Peruvian Restaurant Canchita Is Dempsey’s Newest Addition
Led by head chef Tamara Chavez, Canchita Peruvian Cuisine, which occupies a sprawling 3,386 sq ft space across two building blocks—is poised to be an exciting playground to showcase the diversity of Latin American cuisine and culture, with a strong focus on authentic Peruvian dishes and spirits.
While the restaurant won’t be able to welcome guests till mid-June after restrictions are lifted, diners can still experience some of the best Canchita has to offer from the comfort of their homes through “Canchita a tu Casa”—the establishment’s specially curated delivery/takeaway menu featuring some of their signature dishes. From the cold tapas selection, try the Causa, a popular Peruvian cold casserole that is part mashed potatoes and part potato salad. The Causa Chupe, a potato and Peruvian yellow chili salad served with marinated prawns, crustacean “Chupe”, mayo and crispy shiro ebi is a crowd-pleaser not-to-be-missed.
Another must-try is the Arroz con Mariscos, a tribute to Chef Tamara’s time with the iconic Lima restaurant. The dish brings together a beautiful medley of flavours from the crayfish and seafood rice, with Peruvian panca chili, tomatoes, crab butter and white wine.
For mains, order seafood dishes like Sudado Amarillito, a Peruvian fisherman soup served with Tua Tua clams, Peruvian yellow chili, “Chicha de Jora” corn cider and canchita; and Pescado Palmito—crispy skin seabass with “Chilcano” reduction, Amazon salad, gooseberries and heart of palm. From the land, a signature is the Lomo Saltado, a Cantonese-Peruvian stir-fried beef tenderloin with tomatoes, onions, crispy green peas and fries.
For a fun and fuss-free meal at home, the restaurant is offering a variety of tacos that are chock-full of flavour. Pick your desired protein: pork, crab, chicken or beef served with beans, smoky mayo, onions, coriander and chilli sauce, encased within crispy taco shells. Alternatively, the quesadilla available in pork, beef, chicken or vegetarian options, wrapped in crispy handmade flour tortilla, will make for a quick and hearty lunch or dinner fix.
Once it’s safe to do so, Canchita looks forward to welcome guests to their newly opened space at Dempsey Hill. Inside the restaurant, floor-to-ceiling windows provide an abundance of natural light and a full view of the surrounding vegetation. The restaurant colour scheme is an eye-catching palette of earthy tones, with wooden flooring and furniture juxtaposed against a canopy of overhead greenery. Hanging lights encased in wicker baskets add a rustic charm to the interior.
In the main building, aptly named ‘Amazonas’, sits the restaurant’s open kitchen and bar, and an 80- seater dining area. Next door, its second building, ‘Inca’, houses its Ceviche Bar, which doles out the restaurant’s signature selection of ceviche and other cold specialties, and a 30-seater dining space.
To set the tone for a fun and breezy dining atmosphere, a playlist of salsa music and other Latin American rhythms from bachata, cumbia, merengue to Latin jazz, plays throughout the day.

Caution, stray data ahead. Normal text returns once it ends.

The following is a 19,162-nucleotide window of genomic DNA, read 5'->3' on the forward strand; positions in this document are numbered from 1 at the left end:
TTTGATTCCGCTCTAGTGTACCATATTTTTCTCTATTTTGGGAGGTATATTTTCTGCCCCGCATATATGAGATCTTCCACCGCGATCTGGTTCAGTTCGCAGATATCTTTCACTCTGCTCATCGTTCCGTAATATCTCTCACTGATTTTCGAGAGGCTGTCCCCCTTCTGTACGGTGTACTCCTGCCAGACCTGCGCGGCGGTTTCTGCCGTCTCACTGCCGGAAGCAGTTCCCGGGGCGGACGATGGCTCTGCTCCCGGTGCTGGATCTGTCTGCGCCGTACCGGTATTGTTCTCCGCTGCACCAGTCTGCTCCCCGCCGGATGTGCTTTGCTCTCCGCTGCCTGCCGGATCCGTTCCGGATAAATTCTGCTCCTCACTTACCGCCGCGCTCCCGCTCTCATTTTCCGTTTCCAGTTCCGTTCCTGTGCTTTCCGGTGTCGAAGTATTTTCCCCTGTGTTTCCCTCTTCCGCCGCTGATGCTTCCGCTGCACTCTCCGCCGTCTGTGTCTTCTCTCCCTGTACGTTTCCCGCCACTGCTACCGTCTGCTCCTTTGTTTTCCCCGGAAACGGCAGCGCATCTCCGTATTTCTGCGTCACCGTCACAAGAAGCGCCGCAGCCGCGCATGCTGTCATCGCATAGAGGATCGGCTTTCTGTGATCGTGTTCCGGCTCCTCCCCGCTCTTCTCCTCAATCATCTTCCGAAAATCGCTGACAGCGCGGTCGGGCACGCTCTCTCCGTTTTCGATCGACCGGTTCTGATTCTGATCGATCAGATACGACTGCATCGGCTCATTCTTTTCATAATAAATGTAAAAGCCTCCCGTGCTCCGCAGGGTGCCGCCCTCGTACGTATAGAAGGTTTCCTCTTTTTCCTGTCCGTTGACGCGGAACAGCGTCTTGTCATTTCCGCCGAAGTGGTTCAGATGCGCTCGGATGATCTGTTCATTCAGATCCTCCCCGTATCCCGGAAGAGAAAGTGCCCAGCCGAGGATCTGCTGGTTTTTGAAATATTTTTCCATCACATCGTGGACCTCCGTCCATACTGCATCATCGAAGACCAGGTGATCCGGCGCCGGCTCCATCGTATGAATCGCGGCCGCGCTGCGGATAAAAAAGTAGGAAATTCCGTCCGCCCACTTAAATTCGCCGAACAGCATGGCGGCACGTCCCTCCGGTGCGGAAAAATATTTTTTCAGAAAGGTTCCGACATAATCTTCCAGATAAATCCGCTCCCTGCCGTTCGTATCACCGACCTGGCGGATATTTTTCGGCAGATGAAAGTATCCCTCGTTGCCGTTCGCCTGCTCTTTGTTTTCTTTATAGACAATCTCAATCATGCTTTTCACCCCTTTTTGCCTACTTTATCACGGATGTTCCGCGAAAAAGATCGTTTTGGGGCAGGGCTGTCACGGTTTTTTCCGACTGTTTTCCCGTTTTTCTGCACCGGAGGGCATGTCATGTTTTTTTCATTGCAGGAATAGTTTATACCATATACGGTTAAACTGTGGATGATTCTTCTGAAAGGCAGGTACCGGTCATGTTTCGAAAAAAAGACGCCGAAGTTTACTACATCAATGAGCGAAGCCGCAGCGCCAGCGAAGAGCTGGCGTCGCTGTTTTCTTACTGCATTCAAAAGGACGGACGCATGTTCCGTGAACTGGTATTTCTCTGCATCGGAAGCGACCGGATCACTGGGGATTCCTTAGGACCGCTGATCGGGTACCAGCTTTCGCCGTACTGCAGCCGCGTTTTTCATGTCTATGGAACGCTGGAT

Peru’s national dish, ceviche, forms the heart of Canchita menu, which diners can enjoy at the Ceviche Bar, a space in the restaurant entirely dedicated to made-to-order cold Peruvian specialties. The country has long been enriched with strong cultural influences from Japan, and therefore, like the Japanese, dishes from the cold section of the kitchen have become an integral aspect of Peruvian cuisine.
Order a range of ceviches like the Ceviche Peru, a classic recipe featuring the market’s seasonal selection of fresh fish marinated in white tiger’s milk, topped with red onions, sweet potato and canchita. The Nikkei Tiradito, a dish that is part of the ceviche family, reflects the influence of the Japanese community in Peru as it features sliced fish served in Nikkei tiger’s milk, Japanese cucumber and crispy red quinoa.
Beyond the Ceviche Bar, the menu showcases a spectrum of Peruvian delicacies with small bites like Yukitas, which are homemade tapioca croquettes served with Peruvian yellow chili sauce and pecans, and Patacones—crispy plantains crackers with avocado guacamole. Also on the menu is a selection of charcoal grilled dishes like Octopus a la Brasa. One of Chef Tamara’s personal favourites, the dish presents a confit of grilled octopus served with Lima beans, avocado, “Parrillera” sauce and parsley mayo.
Like many Asian cultures, rice is a staple in the Peruvian diet, which is why a section on the menu is dedicated to scrumptious rice dishes like the Arroz Con Pato, comprising homemade duck confit, coriander and dark beer green rice, and “Chica de Jora” Peruvian corn cider.
For desserts, try the Alfajores, one of Peru’s most popular desserts commonly enjoyed during breakfast or high tea. The lip-smacking sweet treat comprises butter cookies, Dulce de Leche, and pineapple compote. Another highlight is the Tres Leches, with traditional moist coconut cake, strawberries and pastry cream.